I’ve never been the biggest fan of text messaging. I still have one of those phones where you have to press a thousand different keys get the letters you want, and since everything is so damn small, squinting is the only way to make sure I’m saying the right things.
Plus, I’ve never understood why someone would text instead of call unless A) they’re somewhere that inhibits phone usage or B) they don’t want to hear the other person’s voice.
These opinions of mine are in the minority, though. I’m well aware of how much this country is in love with text messaging. Just like that crazy AOL Instant Messenger took hold of my generation years ago, text messaging is slowly becoming our primary form of communication as well as a way to make shitloads of cash.
It isn’t all good, however. A few people are worried that text messaging is making us stupid. According to some, there is a part of academia that believes our skills in the area of abbreviation and quick fingers are seriously infringing our paper writing abilities. Technology has such a big impact on us, they suggest, that soon we won’t be able to differentiate between a tiny cell phone screen and a 15 page research paper.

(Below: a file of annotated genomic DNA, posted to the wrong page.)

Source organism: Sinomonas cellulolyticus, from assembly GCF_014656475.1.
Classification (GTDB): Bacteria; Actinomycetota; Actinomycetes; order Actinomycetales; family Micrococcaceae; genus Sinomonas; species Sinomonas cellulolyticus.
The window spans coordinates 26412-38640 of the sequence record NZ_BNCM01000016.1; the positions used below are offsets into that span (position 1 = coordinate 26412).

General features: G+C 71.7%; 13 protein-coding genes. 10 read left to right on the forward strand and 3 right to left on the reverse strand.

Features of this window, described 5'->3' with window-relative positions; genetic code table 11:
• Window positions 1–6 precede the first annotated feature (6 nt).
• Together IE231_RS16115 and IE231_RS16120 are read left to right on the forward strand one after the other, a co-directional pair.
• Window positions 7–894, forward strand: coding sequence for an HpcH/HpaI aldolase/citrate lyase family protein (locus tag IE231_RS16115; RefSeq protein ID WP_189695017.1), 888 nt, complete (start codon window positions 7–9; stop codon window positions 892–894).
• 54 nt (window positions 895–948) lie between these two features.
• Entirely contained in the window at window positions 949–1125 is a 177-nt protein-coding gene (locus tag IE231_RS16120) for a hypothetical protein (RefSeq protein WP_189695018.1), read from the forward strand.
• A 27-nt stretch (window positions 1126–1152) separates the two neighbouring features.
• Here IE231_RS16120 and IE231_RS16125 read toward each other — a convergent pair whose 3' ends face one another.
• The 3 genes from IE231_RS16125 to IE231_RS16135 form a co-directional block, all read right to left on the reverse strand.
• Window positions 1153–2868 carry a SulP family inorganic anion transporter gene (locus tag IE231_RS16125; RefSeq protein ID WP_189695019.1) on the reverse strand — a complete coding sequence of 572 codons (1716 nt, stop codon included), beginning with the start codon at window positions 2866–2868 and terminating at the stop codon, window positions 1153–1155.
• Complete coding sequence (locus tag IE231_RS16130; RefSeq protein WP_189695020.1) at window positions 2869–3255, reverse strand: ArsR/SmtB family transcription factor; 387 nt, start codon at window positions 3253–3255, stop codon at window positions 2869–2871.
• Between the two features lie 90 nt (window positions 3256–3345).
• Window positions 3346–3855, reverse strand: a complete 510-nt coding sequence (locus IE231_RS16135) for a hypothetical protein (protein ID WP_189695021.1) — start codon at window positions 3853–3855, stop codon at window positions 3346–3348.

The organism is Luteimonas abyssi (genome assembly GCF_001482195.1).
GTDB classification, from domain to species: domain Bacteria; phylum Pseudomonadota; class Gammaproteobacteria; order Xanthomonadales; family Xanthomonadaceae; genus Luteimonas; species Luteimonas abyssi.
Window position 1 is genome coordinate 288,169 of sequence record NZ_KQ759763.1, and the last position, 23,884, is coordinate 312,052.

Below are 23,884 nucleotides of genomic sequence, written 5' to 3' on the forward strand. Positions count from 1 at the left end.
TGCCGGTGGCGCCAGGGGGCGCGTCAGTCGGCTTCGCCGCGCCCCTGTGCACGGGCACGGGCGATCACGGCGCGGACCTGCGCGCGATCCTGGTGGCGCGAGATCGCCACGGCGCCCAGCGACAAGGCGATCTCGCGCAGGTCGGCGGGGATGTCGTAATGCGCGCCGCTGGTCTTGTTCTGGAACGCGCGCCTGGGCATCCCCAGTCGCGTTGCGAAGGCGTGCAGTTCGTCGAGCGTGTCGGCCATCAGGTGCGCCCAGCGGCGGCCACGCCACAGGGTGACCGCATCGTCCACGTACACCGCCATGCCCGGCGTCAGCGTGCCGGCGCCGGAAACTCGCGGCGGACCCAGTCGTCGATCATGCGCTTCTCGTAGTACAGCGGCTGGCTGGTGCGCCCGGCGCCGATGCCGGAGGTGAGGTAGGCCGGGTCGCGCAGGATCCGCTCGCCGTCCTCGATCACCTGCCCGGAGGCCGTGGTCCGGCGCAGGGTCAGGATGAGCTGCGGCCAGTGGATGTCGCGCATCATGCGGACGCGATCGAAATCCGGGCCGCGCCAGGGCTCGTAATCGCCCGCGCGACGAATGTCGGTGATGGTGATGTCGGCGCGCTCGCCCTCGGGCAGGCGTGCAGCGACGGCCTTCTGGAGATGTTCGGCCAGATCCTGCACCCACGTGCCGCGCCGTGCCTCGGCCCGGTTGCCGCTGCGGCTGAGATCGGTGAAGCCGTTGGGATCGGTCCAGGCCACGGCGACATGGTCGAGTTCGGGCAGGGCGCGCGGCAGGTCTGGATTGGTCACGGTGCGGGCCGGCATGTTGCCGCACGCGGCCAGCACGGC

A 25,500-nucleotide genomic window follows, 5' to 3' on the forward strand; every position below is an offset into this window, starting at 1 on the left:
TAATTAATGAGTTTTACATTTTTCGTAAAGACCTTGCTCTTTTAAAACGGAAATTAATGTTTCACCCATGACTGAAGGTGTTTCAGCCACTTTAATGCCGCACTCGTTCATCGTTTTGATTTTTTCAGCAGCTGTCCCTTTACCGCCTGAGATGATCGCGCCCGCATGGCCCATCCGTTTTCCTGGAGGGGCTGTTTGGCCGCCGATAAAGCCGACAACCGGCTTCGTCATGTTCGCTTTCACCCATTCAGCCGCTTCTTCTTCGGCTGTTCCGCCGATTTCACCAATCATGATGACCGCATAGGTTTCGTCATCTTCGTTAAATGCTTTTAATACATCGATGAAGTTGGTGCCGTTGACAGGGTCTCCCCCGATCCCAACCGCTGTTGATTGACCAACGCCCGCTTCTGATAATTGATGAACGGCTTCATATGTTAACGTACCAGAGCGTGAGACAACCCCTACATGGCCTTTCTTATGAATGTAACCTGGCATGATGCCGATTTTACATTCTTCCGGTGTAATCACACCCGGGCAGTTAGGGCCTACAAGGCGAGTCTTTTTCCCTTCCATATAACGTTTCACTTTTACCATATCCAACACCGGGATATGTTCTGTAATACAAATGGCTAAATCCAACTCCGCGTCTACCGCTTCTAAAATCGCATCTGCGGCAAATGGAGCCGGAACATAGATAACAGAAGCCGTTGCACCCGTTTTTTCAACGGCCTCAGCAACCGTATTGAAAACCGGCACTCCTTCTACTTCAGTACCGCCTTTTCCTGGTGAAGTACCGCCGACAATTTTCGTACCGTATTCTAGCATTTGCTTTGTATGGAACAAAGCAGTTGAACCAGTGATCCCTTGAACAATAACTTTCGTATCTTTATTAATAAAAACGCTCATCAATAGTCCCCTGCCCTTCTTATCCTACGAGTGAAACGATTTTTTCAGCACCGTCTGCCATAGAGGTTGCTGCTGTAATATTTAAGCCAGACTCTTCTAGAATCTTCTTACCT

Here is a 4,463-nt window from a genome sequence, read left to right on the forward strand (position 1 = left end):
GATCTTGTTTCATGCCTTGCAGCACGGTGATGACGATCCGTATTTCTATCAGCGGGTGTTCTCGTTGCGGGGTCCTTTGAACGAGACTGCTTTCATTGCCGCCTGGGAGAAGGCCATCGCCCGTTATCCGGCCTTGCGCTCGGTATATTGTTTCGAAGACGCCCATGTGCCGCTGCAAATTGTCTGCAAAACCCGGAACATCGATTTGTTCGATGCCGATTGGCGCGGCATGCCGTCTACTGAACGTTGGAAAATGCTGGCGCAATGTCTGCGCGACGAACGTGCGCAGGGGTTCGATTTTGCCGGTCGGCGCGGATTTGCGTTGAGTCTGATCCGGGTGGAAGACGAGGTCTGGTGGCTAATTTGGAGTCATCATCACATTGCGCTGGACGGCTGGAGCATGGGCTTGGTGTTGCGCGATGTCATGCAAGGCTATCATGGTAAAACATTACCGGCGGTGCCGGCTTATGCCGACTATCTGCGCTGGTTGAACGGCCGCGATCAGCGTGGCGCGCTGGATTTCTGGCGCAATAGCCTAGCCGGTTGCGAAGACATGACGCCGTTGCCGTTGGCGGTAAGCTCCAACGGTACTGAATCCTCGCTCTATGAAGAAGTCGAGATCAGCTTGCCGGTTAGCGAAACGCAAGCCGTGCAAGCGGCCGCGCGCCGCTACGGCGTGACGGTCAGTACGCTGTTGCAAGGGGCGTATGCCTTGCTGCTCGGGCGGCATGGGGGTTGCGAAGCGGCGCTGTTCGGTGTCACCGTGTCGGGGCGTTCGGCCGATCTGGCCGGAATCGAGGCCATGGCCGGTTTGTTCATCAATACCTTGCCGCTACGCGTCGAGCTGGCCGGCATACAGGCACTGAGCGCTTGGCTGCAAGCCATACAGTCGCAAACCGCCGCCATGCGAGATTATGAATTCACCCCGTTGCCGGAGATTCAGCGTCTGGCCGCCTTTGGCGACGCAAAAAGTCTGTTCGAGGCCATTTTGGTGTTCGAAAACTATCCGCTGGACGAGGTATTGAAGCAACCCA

I understand their fear, and maybe an idiot here and there might try to sneak a few “LOLs” and “IMOs” into a paper, but worrying that an entire country of young people is slowly succumbing to text speak is a bit schizophrenic. Dumb people are going to write dumb things no matter what year it is. I’m sure there were losers in 1440 scrawling incomprehensible sentences on their chalk slates—should we have blamed the invention of the printing press for that?
I think it’s safe to say that you can continue texting without the fear of bad grammar and spelling slowly seeping into your brain. Just because you take shortcuts on your Verizon Mobile doesn’t mean you’re going to suddenly and inexplicably start typing “U” instead of “You”. Unless you’re stupid. If you’re stupid…well, be afraid.
B Vry Afrd!
Case in point: